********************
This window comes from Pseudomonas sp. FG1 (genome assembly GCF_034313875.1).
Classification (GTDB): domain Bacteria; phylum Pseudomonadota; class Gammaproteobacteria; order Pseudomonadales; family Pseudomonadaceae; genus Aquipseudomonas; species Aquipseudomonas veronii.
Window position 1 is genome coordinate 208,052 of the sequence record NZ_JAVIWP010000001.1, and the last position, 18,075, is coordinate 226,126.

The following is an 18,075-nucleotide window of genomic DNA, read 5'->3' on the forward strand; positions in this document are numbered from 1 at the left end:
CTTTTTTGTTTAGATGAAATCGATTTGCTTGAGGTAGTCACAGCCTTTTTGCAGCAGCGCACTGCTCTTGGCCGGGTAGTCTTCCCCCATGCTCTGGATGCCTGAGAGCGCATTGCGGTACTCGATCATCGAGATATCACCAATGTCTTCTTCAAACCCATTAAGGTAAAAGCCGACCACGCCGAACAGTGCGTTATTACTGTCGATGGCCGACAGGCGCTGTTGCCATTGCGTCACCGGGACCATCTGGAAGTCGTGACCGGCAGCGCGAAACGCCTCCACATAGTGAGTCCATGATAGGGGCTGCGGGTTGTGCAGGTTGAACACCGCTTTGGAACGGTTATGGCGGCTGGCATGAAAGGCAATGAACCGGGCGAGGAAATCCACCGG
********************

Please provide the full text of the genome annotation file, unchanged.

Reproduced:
This window comes from Pseudomonas sp. FG1 (genome assembly GCF_034313875.1).
Classification (GTDB): domain Bacteria; phylum Pseudomonadota; class Gammaproteobacteria; order Pseudomonadales; family Pseudomonadaceae; genus Aquipseudomonas; species Aquipseudomonas veronii.
Window position 1 is genome coordinate 208,052 of the sequence record NZ_JAVIWP010000001.1, and the last position, 18,075, is coordinate 226,126.

The following is an 18,075-nucleotide window of genomic DNA, read 5'->3' on the forward strand; positions in this document are numbered from 1 at the left end:
CTTTTTTGTTTAGATGAAATCGATTTGCTTGAGGTAGTCACAGCCTTTTTGCAGCAGCGCACTGCTCTTGGCCGGGTAGTCTTCCCCCATGCTCTGGATGCCTGAGAGCGCATTGCGGTACTCGATCATCGAGATATCACCAATGTCTTCTTCAAACCCATTAAGGTAAAAGCCGACCACGCCGAACAGTGCGTTATTACTGTCGATGGCCGACAGGCGCTGTTGCCATTGCGTCACCGGGACCATCTGGAAGTCGTGACCGGCAGCGCGAAACGCCTCCACATAGTGAGTCCATGATAGGGGCTGCGGGTTGTGCAGGTTGAACACCGCTTTGGAACGGTTATGGCGGCTGGCATGAAAGGCAATGAACCGGGCGAGGAAATCCACCGG